Participatory video implies several changes to the knowledge processes involved in the research and the power dynamics within them. First, as with other participatory approaches, it inverts the relationship between the researcher and the researched (Chambers, 1995), while recognising that power imbalances still pervade this relationship.
It shifts the perspective of who is the ‘expert’ away from the researcher and towards the researched as those who hold the most knowledge about their own realities. In that sense participatory video is about opening the spaces for that knowledge to be given greater weight, as opposed to the weight of the knowledge of the external researcher. In inverting the relationship between the researcher and the researched, the process of participatory video also opens new possibilities for how that knowledge is perceived by policy makers.
- Idaci Ferreira reflects on the use of PV as a research method
- Oga Steve Abah reflects on the use of PV as a research method
This film shows how participatory video is used as a tool for action research on violence in Brazil, Mexico and Nigeria. Using stories recounted by the researchers, the film explores the difficulties and challenges of researching violence, and gives examples of how researchers used participatory video to overcome some of these. It also probes the limitations of participatory video as a tool for researching violence.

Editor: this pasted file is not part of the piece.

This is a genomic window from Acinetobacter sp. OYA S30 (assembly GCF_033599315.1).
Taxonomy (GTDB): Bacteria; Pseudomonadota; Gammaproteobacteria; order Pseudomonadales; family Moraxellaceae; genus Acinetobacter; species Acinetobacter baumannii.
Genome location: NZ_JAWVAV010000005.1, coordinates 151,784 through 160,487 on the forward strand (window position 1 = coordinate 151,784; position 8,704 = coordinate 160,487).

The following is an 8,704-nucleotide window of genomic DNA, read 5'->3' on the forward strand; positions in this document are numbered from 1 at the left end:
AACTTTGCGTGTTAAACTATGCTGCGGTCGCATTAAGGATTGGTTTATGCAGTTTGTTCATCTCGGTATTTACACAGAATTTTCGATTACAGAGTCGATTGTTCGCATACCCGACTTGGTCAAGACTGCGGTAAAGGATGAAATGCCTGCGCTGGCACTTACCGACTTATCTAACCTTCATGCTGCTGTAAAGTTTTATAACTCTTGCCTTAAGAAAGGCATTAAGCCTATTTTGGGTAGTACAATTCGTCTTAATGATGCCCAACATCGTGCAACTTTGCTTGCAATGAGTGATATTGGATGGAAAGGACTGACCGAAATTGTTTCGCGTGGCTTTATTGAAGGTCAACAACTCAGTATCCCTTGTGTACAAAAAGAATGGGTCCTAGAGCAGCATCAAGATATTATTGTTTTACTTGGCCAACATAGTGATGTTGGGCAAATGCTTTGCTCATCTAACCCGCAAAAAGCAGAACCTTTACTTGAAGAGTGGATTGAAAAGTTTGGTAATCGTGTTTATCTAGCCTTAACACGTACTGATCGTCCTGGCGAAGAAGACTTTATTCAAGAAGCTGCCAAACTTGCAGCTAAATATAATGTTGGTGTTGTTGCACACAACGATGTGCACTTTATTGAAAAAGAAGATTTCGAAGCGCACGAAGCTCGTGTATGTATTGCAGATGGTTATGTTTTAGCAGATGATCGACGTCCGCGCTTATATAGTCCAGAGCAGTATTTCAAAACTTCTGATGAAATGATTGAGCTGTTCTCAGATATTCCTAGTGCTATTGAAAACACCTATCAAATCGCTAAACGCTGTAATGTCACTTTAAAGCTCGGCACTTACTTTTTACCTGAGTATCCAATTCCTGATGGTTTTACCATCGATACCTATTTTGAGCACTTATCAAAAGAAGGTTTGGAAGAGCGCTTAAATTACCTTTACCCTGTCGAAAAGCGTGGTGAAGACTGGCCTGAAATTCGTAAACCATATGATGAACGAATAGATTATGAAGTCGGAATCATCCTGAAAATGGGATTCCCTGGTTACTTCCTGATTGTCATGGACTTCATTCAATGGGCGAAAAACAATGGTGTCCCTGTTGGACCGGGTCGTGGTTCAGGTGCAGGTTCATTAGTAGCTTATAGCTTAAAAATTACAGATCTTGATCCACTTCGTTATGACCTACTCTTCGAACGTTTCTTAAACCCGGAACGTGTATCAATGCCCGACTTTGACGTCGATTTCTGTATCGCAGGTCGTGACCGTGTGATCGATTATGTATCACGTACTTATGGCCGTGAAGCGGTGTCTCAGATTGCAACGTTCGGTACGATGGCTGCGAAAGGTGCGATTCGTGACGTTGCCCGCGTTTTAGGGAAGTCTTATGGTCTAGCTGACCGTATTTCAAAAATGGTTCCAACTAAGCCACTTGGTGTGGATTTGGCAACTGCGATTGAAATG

How does PV in research relate to power relations, roles, and identities?
The process of participatory video and related critical inquiry has the potential to interact with existing power relations, roles and identities within the research community.
- One possibility is that participatory video leads to an inversion or disruption of existing power relations, as in the relatively powerless using video to hold more powerful actors to account.
- Another possibility is that participatory video leads to a reproduction or reinforcement of existing power relations, as in reinforcing the voices which are already dominant within a specific community. This can arise particularly if there are weaknesses in the facilitation that do not adequately take into account who has access to the camera and how it is used.
- A third possibility is that rather than simply reinforcing existing power relations, participatory video might submerse them: It might ignore or evade particular structural issues and address these in a tangential way in order to escape censure.
Reference: Joanna Wheeler, Seeing Like a Citizen: Participatory Video and Action Research for Citizen Action, in: Nishant Shah & Fieke Jansen (eds.). 2011. “Digital (Alter)Natives with a Cause? Book 2 – To Think”.